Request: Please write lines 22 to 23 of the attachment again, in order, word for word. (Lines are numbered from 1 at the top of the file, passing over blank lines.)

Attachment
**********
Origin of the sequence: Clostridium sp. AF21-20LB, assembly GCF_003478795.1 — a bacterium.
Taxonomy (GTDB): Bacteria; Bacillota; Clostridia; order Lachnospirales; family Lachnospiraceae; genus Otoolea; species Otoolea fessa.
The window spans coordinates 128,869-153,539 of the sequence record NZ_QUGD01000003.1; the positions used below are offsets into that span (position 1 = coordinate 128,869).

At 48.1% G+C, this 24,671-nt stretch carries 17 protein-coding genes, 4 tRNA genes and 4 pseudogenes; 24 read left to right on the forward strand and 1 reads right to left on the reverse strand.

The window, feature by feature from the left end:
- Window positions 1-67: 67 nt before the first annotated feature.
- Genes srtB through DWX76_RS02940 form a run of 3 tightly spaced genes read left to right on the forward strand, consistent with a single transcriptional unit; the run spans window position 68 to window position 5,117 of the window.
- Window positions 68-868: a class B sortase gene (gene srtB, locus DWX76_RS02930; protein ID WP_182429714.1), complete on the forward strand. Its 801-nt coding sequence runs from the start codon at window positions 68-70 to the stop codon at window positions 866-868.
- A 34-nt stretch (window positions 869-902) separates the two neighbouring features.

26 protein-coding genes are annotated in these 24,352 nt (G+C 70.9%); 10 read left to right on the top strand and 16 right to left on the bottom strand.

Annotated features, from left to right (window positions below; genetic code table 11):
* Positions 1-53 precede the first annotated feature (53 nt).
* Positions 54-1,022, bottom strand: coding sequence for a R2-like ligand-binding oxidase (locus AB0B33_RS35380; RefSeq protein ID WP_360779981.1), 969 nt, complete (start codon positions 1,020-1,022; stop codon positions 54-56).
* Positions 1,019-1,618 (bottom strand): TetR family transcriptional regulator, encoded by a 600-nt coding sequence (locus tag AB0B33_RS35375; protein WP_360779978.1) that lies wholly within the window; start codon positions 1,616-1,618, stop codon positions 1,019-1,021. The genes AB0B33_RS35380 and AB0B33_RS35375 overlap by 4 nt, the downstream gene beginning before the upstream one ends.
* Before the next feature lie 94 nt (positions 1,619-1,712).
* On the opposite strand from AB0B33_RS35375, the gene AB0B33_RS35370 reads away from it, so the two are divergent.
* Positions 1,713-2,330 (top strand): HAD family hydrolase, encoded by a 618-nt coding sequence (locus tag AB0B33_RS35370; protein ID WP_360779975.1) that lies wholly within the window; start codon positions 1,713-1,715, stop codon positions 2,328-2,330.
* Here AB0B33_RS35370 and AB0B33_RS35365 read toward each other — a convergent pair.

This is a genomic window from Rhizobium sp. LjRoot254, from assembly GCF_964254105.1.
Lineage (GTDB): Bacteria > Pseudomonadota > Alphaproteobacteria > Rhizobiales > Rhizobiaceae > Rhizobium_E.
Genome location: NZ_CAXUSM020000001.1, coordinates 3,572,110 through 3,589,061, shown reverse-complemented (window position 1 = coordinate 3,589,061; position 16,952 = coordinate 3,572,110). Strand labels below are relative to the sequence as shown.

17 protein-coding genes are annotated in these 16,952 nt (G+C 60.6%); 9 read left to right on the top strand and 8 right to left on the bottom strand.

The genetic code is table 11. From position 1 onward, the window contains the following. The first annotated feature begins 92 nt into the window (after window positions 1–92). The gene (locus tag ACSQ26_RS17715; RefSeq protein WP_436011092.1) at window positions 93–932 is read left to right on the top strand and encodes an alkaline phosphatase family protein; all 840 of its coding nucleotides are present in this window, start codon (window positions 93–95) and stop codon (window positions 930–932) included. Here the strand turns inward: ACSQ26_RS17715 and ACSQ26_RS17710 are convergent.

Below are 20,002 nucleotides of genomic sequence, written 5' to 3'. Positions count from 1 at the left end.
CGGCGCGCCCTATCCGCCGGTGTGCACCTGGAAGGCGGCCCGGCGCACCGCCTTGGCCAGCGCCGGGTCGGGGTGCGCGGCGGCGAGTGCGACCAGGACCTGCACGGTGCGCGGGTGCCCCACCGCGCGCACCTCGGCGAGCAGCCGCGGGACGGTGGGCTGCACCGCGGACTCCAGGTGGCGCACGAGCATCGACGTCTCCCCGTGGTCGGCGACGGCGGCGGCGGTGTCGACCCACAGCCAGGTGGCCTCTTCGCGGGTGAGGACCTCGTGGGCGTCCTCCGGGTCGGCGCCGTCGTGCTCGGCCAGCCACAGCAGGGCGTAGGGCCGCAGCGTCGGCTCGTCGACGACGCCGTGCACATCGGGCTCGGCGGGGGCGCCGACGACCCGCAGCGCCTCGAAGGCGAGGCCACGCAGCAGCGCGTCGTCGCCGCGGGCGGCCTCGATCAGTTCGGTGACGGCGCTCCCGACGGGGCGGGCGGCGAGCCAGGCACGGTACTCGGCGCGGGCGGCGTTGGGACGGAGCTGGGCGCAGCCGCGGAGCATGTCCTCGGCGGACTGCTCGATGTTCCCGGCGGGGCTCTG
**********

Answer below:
17 protein-coding genes are annotated in these 16,952 nt (G+C 60.6%); 9 read left to right on the top strand and 8 right to left on the bottom strand.

The genetic code is table 11. From position 1 onward, the window contains the following. The first annotated feature begins 92 nt into the window (after window positions 1–92). The gene (locus tag ACSQ26_RS17715; RefSeq protein WP_436011092.1) at window positions 93–932 is read left to right on the top strand and encodes an alkaline phosphatase family protein; all 840 of its coding nucleotides are present in this window, start codon (window positions 93–95) and stop codon (window positions 930–932) included. Here the strand turns inward: ACSQ26_RS17715 and ACSQ26_RS17710 are convergent.